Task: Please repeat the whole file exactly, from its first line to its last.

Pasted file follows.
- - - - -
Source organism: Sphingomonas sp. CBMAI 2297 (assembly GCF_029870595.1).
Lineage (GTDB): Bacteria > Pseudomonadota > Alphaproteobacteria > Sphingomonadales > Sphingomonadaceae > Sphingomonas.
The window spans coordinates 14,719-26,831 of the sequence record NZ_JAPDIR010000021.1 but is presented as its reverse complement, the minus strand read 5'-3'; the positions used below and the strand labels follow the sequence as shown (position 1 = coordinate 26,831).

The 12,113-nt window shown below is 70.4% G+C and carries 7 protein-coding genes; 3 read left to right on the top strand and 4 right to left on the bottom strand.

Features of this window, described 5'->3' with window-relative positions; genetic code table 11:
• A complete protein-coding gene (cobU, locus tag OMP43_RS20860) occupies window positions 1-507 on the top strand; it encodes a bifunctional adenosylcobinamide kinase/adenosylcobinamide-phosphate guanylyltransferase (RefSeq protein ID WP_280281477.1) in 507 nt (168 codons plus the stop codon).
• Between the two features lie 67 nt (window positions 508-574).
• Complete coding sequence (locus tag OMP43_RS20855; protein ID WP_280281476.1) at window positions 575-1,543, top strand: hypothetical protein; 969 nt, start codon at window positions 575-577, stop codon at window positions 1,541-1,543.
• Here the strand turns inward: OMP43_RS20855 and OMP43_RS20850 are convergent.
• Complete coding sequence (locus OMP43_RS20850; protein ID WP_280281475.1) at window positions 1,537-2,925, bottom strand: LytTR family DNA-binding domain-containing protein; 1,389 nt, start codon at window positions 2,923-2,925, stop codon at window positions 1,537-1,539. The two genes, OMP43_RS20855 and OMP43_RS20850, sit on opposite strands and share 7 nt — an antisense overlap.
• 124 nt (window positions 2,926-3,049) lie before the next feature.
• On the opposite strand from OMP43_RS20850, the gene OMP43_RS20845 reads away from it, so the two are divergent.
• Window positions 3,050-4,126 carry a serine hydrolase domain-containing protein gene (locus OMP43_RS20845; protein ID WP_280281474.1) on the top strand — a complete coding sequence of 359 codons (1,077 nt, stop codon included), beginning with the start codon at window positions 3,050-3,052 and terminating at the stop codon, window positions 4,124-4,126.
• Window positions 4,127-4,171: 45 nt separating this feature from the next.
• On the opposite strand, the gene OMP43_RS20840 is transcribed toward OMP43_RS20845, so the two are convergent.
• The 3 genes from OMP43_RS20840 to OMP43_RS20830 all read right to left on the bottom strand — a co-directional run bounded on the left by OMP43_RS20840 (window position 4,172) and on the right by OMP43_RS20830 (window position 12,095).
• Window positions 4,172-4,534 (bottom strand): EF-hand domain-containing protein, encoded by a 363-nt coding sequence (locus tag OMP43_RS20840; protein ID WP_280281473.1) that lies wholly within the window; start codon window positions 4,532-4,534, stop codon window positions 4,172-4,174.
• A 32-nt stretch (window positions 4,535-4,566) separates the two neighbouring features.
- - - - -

Source organism: Sphingomonas sp. CBMAI 2297 (assembly GCF_029870595.1).
Lineage (GTDB): Bacteria > Pseudomonadota > Alphaproteobacteria > Sphingomonadales > Sphingomonadaceae > Sphingomonas.
The window spans coordinates 14,719-26,831 of the sequence record NZ_JAPDIR010000021.1 but is presented as its reverse complement, the minus strand read 5'-3'; the positions used below and the strand labels follow the sequence as shown (position 1 = coordinate 26,831).

The 12,113-nt window shown below is 70.4% G+C and carries 7 protein-coding genes; 3 read left to right on the top strand and 4 right to left on the bottom strand.

Features of this window, described 5'->3' with window-relative positions; genetic code table 11:
• A complete protein-coding gene (cobU, locus tag OMP43_RS20860) occupies window positions 1-507 on the top strand; it encodes a bifunctional adenosylcobinamide kinase/adenosylcobinamide-phosphate guanylyltransferase (RefSeq protein ID WP_280281477.1) in 507 nt (168 codons plus the stop codon).
• Between the two features lie 67 nt (window positions 508-574).
• Complete coding sequence (locus tag OMP43_RS20855; protein ID WP_280281476.1) at window positions 575-1,543, top strand: hypothetical protein; 969 nt, start codon at window positions 575-577, stop codon at window positions 1,541-1,543.
• Here the strand turns inward: OMP43_RS20855 and OMP43_RS20850 are convergent.
• Complete coding sequence (locus OMP43_RS20850; protein ID WP_280281475.1) at window positions 1,537-2,925, bottom strand: LytTR family DNA-binding domain-containing protein; 1,389 nt, start codon at window positions 2,923-2,925, stop codon at window positions 1,537-1,539. The two genes, OMP43_RS20855 and OMP43_RS20850, sit on opposite strands and share 7 nt — an antisense overlap.
• 124 nt (window positions 2,926-3,049) lie before the next feature.
• On the opposite strand from OMP43_RS20850, the gene OMP43_RS20845 reads away from it, so the two are divergent.
• Window positions 3,050-4,126 carry a serine hydrolase domain-containing protein gene (locus OMP43_RS20845; protein ID WP_280281474.1) on the top strand — a complete coding sequence of 359 codons (1,077 nt, stop codon included), beginning with the start codon at window positions 3,050-3,052 and terminating at the stop codon, window positions 4,124-4,126.
• Window positions 4,127-4,171: 45 nt separating this feature from the next.
• On the opposite strand, the gene OMP43_RS20840 is transcribed toward OMP43_RS20845, so the two are convergent.
• The 3 genes from OMP43_RS20840 to OMP43_RS20830 all read right to left on the bottom strand — a co-directional run bounded on the left by OMP43_RS20840 (window position 4,172) and on the right by OMP43_RS20830 (window position 12,095).
• Window positions 4,172-4,534 (bottom strand): EF-hand domain-containing protein, encoded by a 363-nt coding sequence (locus tag OMP43_RS20840; protein ID WP_280281473.1) that lies wholly within the window; start codon window positions 4,532-4,534, stop codon window positions 4,172-4,174.
• A 32-nt stretch (window positions 4,535-4,566) separates the two neighbouring features.